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May 18, 2007

Visa means to keep European focus

At Visa Europes membership conference, held in Rome at the end of April, the association stated its firm commitment to a European-controlled and -owned membership model amid an atmosphere of regulatory uncertainty It has been over two years since Visa last staged a gathering of its European bank members and during that time, the payment industry has experienced a number of significant developments that will undoubtedly shape the future of European payments

By Verdict Staff

At Visa Europe’s membership conference, held in Rome at the end of April, the association stated its firm commitment to a European-controlled and -owned membership model amid an atmosphere of regulatory uncertainty. Victoria Conroy reports.

It has been over two years since Visa last staged a gathering of its European bank members and during that time, the payment industry has experienced a number of significant developments that will undoubtedly shape the future of European payments. There have been the long-running debates over interchange, the migration from cash to cards and the development of contactless and prepaid cards.

Most notably for Visa’s members, Visa announced its intention to restructure into a publicly traded company, with the exception of Visa Europe which will remain as a membership association model.

Peter Ayliffe, Visa Europe’s president and CEO, began Visa Europe’s 2007 membership conference by listing the progress that Visa has made over the last two years. “The rate of change has been breathtaking,” he said. “Card payments are now woven into the fabric of consumer life – there are now 45 Visa cards issued every minute, and the rate of change is accelerating cash replacement. Visa cards currently account for €1 [$1.35] in every €9 spent in Europe – by 2015, we want to see that figure becoming €1 in every €5. We want to be the world’s most trusted currency.”

Visa restructure on track

Ayliffe told delegates that Visa’s restructure was on track to be completed within the previously announced 18-month timescale, and that Visa Europe’s decision to remain as a membership association would help to drive collaboration efforts as the European payment industry gears up for the implementation of the Single Euro Payments Area (SEPA). “We are at a critical stage of European payment development,” he said. “With 36 national environments, there is no such thing as the common consumer. There are different bank motivations which will require greater collaboration efforts. Our membership model enables that collaboration. Payments need to be developed by European participation in order to deliver business value at the customer and bank level.”

Referring to the tussles that Visa has had over interchange with European regulators, he added: “SEPA needs a common legal basis – the challenge now is for consistent implementation of regulation in member states. With regards to interchange, there is much uncertainty, and the industry needs certainty that regulation will respect the economic model of interchange. We need to engage in constructive dialogue with the regulators – the alternative [of having interchange reduced by regulators] means too much for us to lose. We are determined to keep Visa commercially viable.”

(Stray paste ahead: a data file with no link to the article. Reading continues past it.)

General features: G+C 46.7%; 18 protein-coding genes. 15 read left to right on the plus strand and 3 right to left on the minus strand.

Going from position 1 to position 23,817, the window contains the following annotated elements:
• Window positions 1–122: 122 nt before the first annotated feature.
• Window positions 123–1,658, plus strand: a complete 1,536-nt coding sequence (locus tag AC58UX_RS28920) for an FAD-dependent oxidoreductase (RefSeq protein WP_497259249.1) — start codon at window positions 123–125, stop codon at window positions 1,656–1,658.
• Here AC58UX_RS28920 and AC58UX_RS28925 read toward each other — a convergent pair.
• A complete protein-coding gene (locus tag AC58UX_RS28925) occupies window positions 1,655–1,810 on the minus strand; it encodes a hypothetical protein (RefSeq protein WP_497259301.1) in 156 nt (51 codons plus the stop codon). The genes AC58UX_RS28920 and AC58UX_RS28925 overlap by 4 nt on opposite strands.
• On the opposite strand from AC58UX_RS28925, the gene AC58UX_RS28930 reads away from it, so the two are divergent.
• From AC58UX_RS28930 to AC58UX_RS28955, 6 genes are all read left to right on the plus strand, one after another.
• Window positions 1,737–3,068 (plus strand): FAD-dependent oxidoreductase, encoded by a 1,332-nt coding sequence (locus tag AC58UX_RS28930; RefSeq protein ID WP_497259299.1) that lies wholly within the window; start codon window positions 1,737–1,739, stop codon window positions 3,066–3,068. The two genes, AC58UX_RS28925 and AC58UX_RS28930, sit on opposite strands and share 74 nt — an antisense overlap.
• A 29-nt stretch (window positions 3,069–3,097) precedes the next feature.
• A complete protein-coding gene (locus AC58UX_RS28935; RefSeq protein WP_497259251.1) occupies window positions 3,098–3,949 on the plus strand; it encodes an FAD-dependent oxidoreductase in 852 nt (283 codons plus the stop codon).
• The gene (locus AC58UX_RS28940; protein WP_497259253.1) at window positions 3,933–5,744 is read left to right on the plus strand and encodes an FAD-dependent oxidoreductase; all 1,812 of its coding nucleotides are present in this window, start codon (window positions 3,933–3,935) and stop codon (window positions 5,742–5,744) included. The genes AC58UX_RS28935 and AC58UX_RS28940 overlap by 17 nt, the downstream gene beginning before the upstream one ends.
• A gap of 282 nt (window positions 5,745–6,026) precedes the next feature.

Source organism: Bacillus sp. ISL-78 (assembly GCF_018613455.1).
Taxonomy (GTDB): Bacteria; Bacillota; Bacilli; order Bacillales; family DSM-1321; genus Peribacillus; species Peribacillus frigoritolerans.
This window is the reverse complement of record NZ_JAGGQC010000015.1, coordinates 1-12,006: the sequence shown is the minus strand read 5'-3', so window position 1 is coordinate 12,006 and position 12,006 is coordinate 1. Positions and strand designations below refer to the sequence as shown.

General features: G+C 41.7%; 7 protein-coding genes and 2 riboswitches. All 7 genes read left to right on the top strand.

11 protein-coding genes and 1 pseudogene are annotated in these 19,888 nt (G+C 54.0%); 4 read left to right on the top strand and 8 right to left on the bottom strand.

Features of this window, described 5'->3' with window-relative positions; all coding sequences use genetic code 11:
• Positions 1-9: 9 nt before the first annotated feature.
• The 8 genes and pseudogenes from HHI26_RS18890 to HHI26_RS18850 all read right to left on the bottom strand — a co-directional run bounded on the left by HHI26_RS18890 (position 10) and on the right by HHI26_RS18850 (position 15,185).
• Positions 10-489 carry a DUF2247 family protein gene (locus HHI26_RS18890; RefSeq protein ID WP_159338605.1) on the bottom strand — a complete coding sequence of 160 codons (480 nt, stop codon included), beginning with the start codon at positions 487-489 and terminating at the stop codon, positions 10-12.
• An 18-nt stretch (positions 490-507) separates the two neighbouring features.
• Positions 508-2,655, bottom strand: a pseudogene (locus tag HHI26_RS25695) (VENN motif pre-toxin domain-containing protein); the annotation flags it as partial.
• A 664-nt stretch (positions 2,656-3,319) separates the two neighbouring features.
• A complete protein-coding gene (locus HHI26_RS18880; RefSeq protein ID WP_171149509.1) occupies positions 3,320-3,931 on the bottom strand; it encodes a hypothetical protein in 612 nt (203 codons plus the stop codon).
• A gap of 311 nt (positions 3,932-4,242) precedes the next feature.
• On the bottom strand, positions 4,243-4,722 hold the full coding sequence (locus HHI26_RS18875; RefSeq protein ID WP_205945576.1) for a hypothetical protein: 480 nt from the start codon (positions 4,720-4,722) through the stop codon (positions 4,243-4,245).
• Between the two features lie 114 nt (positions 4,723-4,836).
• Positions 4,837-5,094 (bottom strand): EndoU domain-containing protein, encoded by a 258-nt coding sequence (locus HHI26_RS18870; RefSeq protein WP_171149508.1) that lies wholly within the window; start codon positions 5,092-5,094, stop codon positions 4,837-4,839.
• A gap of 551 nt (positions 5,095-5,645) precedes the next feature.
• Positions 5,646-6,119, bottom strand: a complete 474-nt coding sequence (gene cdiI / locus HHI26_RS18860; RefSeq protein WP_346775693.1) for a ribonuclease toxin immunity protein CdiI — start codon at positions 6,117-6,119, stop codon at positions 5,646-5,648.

Carol Walsh, executive vice-president and general counsel at Visa Europe, continued the regulation theme with a session that addressed the most pressing legal concerns facing banks and the payment networks as they contend with regulatory interference.

Walsh said: “With interchange, we at Visa have won quite a few battles both nationally and internationally, but the war does rage on. As a financial institution, how can you create a successful SEPA and cashless payments for all when there is no legal certainty?”

Walsh outlined the main objectives for Visa and its members: continue to encourage demand and the usage of cards in Europe; set interchange at realistic levels at a rate that covers the cost of issuers’ business but enables them to invest in new payment services; implement a stable, long-term solution; and lobby for consistency of regulation applied to all member states and systems, so that competition isn’t distorted and no system is put at a commercial disadvantage.

Walsh said that a political agenda was underpinning regulation in the payment industry. “The industry is in an impossible situation,” she said. “We need to engage with regulators while at the same time protecting business economics.”

She noted that MasterCard had chosen to take a more combative approach to the regulators, but she stressed that Visa Europe would endeavour to seek a “negotiated outcome” on the issue of interchange. However, she added that Visa has only a limited window of opportunity to achieve this, given that its interchange exemption, which was previously negotiated with the European Commission (EC), expires at the end of 2007. “There is a real benefit to having a negotiated settlement, rather than protracted litigation. Decisions made over the coming months will have a significant impact on everyone within the payment industry,” she said.

“Although these decisions are being made at the European level, they don’t necessarily act as the benchmark for the whole region – there can still be national differences. There are eight national inquiries at varying stages and with different results, but the payment industry is being expected to create SEPA. If we’re going to do that, we need joined-up thinking and action at a national level.”

Constructive dialogue crucial

Walsh reiterated the economic benefits of interchange, and said that the risks of it being regulated meant that a constructive dialogue with regulators was crucial. “What lessons can we take away from our experience with regulation so far? Interchange is the lifeblood of the four-party payment system. It gives economic value to our members and it accounts for some €5 billion every year, and that’s just with Visa programmes. If we get this one wrong – if interchange gets cut back to the bone like in Australia, or eliminated altogether like [European Commissioner for Competition] Neelie Kroes was suggesting – the consequences could be immense. Our economic model would be in turmoil.”

The danger of having interchange reduced by the regulators would also fan out into the wider society, Walsh said. “Consequently, there would be little appetite for new products or new investments. And if we’re right with our economic theory, then the card market would contract, which is very funny when governments want us to become a cashless society. Following the European lead, every single national authority would probably dash into the fray and decimate interchange.”